3. Assign the access-list to the route map you created in Step 2:

    (config-route-map)#match ip address 110
  4. Set the tunnel interfaces in order of priority:

    (config-route-map)#set interface Tunnel1 Tunnel2
  5. Apply the route map to the interface that the traffic must be rerouted from:

    (config-route-map)#Interface GigabitEthernet0/0
    (config-if)#ip policy route-map netskope-tunnel

Cisco provides two options to automate failover between the primary and backup GRE tunnels.  You can use keepalives on the tunnel or combine IP SLA with Embedded Event Manager (EEM) to automate the failover. Netskope recommends using GRE keepalives because they are easy to configure. 

Configure your tunnel interfaces for keepalives (the parameters 10 and 3 are for demonstration purposes only.  They need to be tuned to your environment and thresholds.  The first parameter is the keepalive period and the second is the number of keepalive retries before the tunnel will be changed to a down state until the keepalive succeeds again.

(config)#interface tunnel1
(config-if)#keepalive 10 3
(config-if)#interface tunnel2
(config-if)#keepalive 10 3

To learn more about monitoring GRE tunnels with keepalives, see GRE. To learn more about GRE keepalives, see the Cisco documentation.

  1. Configure host routes to the primary and backup probe IP addresses through their corresponding tunnel interface.

    (config)#ip route 172.17.89.18 255.255.255.255 Tunnel1
    (config)#ip route 172.20.16.15 255.255.255.255 Tunnel2
  2. Ping the probe to test it's reachability.

  3. Configure the IP SLA objects:

    (config)#ip sla 1
    (config-ip-sla)#icmp-echo 172.17.89.18 source-interface Tunnel1
    (config-ip-sla-echo)#threshold 500
    (config-ip-sla-echo)#frequency 5
    (config)#ip sla schedule 1 life forever start-time now
    (config)#ip sla 2
    (config-ip-sla)#icmp-echo 172.20.16.15 source-interface Tunnel2
    (config-ip-sla-echo)#threshold 500
    (config-ip-sla-echo)#frequency 5
    (config)#ip sla schedule 2 life forever start-time now
  4. Track the IP SLA objects. The Event Manager uses this to trigger failover.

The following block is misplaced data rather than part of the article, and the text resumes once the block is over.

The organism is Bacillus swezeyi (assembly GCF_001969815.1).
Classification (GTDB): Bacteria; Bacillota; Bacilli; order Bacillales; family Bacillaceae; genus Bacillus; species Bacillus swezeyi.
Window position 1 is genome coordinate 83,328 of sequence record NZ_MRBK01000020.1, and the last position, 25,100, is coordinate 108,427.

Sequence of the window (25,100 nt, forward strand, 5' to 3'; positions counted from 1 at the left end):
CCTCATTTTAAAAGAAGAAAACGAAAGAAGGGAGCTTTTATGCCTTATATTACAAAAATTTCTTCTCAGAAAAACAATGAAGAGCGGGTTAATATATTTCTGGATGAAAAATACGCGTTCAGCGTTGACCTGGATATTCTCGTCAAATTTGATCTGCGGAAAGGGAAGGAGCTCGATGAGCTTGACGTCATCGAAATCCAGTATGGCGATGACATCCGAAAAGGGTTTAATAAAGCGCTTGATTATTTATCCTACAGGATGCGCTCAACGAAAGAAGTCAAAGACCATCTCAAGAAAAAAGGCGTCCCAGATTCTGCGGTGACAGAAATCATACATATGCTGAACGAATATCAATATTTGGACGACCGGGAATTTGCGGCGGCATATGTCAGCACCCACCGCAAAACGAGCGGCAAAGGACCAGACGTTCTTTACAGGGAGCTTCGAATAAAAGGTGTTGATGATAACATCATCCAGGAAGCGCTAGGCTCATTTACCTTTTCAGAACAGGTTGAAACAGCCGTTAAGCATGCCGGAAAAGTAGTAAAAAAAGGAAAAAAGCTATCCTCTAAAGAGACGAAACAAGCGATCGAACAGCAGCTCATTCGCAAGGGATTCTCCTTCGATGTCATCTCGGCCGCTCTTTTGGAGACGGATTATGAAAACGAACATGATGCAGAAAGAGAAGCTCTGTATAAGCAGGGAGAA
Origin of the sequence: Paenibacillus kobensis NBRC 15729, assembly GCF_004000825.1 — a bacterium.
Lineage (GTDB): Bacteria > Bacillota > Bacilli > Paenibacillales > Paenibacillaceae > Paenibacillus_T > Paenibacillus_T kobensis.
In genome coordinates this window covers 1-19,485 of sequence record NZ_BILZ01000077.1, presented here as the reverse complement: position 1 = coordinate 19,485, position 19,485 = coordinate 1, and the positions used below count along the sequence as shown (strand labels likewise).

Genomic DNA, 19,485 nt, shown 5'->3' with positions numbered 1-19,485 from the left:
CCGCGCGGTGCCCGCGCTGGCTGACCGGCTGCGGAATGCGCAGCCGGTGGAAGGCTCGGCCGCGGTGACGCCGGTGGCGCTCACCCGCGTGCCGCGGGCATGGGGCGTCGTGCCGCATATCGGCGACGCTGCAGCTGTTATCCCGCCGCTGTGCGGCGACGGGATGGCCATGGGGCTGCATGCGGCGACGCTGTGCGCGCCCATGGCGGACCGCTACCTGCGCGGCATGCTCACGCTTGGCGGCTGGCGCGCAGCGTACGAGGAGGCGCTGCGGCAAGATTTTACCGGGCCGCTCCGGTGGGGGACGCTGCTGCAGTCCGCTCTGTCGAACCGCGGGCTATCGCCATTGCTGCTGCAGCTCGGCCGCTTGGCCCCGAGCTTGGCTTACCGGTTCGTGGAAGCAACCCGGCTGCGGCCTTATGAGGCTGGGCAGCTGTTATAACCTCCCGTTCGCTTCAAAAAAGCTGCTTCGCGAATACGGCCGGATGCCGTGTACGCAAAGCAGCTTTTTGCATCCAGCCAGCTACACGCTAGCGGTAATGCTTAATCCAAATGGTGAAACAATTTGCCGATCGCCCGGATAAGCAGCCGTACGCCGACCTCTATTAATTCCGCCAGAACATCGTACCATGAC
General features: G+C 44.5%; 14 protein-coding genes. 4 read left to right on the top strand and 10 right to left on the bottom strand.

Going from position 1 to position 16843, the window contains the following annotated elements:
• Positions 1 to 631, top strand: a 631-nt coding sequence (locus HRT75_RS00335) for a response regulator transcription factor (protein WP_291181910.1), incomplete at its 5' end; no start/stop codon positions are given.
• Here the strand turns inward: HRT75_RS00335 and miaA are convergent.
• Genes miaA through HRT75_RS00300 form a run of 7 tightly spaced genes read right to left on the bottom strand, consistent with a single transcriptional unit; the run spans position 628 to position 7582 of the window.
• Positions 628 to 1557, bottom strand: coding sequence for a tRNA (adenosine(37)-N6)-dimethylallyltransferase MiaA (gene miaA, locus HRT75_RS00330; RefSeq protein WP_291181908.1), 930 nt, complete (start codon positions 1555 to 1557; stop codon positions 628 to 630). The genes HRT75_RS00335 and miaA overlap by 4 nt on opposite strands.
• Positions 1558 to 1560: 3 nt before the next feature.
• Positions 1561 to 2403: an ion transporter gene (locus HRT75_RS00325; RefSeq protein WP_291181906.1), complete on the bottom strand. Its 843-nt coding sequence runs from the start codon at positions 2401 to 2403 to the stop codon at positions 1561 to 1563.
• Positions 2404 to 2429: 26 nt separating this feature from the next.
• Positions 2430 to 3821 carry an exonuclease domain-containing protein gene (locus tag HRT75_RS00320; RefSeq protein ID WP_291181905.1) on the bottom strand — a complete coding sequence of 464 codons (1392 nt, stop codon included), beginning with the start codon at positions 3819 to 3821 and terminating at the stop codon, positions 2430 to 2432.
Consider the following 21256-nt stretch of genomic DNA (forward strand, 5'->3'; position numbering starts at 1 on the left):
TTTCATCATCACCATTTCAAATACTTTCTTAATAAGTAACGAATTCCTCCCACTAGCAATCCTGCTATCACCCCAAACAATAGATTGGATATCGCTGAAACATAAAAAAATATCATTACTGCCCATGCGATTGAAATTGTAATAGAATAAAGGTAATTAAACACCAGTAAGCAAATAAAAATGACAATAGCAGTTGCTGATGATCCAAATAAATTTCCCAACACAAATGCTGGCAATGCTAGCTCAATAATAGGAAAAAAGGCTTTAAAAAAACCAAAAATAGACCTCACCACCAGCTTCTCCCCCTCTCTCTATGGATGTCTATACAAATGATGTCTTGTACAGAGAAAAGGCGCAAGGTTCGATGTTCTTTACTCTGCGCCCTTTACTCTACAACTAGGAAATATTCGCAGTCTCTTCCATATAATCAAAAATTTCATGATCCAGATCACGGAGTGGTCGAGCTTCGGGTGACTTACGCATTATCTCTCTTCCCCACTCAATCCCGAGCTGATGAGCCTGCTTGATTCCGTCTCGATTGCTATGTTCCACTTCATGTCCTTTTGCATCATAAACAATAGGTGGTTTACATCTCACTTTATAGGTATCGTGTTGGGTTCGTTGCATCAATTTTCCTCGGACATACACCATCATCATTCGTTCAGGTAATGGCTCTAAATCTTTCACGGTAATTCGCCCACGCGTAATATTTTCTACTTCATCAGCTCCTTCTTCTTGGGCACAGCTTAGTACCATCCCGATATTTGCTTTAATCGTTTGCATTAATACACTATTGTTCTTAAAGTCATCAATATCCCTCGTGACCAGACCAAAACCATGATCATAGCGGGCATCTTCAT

(config)#track 1 ip sla 1
    (config-track)#delay down 10 up 15
    (config)#track 2 ip sla 2
    (config-track)#delay down 10 up 15
  5. Configure an Event Manager applet that allows failover to the backup tunnel based on the primary tunnel's IP SLA and resumes using the primary tunnel when it's healthy again.

    (confg)#event manager applet Primary_Tunnel_State_Down
    (config-applet)#event track 1 state down
    (config-applet)#action 1 wait 3
    (config-applet)#action 2 cli command “enable”
    (config-applet)#action 3 cli command “config t”
    (config-applet)#action 4 cli command "route-map netskope-tunnel"
    (config-applet)#action 5 cli command “no set interface Tunnel1 Tunnel2”
    (config-applet)#action 5 cli command “set interface Tunnel2”
    (confg)#event manager applet Primary_Tunnel_State_Up
    (config-applet)#event track 1 state up
    (config-applet)#action 1 wait 3
    (config-applet)#action 2 cli command “enable”
    (config-applet)#action 3 cli command “config t”
    (config-applet)#action 4 cli command "route-map netskope-tunnel"
    (config-applet)#action 5 cli command “no set interface Tunnel2”
    (config-applet)#action 5 cli command “set interface Tunnel1 Tunnel2”

    These two applets only apply when the primary tunnel goes up or down.  You can define more applets for when the failover tunnel state changes or if both tunnels states go down.

Below is a sample CLI GRE tunnel configuration for Cisco routers:

interface GigabitEthernet0/0 
 description "External network  -  VLAN180" 
 ip address 192.168.180.3 255.255.252.0
 ip nat outside
 ip virtual-reassembly in 
 duplex auto 
 speed auto
!
interface GigabitEthernet0/1
 description "Internal network  -  VLAN119"
 ip address 192.168.119.3 255.255.255.0
 ip virtual-reassembly in
 ip policy route-map gre-automation
 duplex auto
 speed auto
!
interface Tunnel1 
 description "Primary GRE Tunnel"
 ip unnumbered GigabitEthernet0/0
 ip virtual-reassembly in
 ip tcp adjust-mss 1436
 keepalive 10 3
 tunnel source GigabitEthernet0/0 
 tunnel destination 10.136.176.49
!
interface Tunnel2
 description "Backup GRE Tunnel"
 ip unnumbered GigabitEthernet0/0
 ip virtual-reassembly in
 ip tcp adjust-mss 1436
 keepalive 10 3
 tunnel source GigabitEthernet0/0 
 tunnel destination 10.136.176.61
!